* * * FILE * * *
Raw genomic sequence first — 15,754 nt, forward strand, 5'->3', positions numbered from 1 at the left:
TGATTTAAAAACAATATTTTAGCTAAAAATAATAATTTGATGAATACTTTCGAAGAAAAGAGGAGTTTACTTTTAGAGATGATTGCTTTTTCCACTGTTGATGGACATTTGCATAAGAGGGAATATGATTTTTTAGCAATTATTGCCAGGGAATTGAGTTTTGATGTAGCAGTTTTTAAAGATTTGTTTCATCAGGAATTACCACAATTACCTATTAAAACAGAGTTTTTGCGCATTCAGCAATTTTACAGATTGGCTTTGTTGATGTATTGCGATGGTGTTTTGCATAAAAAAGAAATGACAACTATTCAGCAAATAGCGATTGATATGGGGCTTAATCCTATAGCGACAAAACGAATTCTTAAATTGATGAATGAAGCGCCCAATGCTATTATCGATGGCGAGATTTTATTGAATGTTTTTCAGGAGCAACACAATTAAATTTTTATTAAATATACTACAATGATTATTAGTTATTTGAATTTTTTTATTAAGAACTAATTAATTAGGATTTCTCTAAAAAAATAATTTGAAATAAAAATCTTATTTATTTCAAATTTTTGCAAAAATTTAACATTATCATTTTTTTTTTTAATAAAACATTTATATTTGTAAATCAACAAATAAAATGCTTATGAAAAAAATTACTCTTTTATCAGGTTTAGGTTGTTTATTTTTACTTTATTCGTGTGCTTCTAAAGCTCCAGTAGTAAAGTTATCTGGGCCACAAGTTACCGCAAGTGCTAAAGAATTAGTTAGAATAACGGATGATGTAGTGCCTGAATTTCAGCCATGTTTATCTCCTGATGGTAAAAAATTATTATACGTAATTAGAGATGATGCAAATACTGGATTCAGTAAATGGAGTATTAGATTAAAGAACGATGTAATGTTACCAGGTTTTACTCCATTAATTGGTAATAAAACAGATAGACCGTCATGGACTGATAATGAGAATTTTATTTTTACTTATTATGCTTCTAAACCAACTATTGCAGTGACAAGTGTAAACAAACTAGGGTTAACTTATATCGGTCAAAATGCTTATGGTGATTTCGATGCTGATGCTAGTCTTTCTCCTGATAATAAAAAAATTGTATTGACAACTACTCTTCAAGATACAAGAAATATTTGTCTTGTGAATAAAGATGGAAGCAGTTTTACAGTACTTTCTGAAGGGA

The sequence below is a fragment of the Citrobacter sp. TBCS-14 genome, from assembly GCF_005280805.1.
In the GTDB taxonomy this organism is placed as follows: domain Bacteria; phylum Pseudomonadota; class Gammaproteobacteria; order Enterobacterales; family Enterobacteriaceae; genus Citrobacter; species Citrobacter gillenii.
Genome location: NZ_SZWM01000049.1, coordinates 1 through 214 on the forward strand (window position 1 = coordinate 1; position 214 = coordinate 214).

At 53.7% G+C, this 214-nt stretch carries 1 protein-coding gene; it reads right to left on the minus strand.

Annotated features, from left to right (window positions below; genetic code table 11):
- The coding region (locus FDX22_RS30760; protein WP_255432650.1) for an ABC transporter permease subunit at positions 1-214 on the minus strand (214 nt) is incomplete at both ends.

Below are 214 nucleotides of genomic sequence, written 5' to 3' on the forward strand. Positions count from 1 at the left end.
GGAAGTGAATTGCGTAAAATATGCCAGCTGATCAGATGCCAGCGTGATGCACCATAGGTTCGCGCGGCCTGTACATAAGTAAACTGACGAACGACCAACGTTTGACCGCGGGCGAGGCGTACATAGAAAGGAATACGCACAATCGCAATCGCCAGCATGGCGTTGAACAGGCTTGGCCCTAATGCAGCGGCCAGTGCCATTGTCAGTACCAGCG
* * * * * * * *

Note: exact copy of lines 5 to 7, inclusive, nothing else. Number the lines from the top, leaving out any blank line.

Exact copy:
Genome location: NZ_SZWM01000049.1, coordinates 1 through 214 on the forward strand (window position 1 = coordinate 1; position 214 = coordinate 214).

At 53.7% G+C, this 214-nt stretch carries 1 protein-coding gene; it reads right to left on the minus strand.

Annotated features, from left to right (window positions below; genetic code table 11):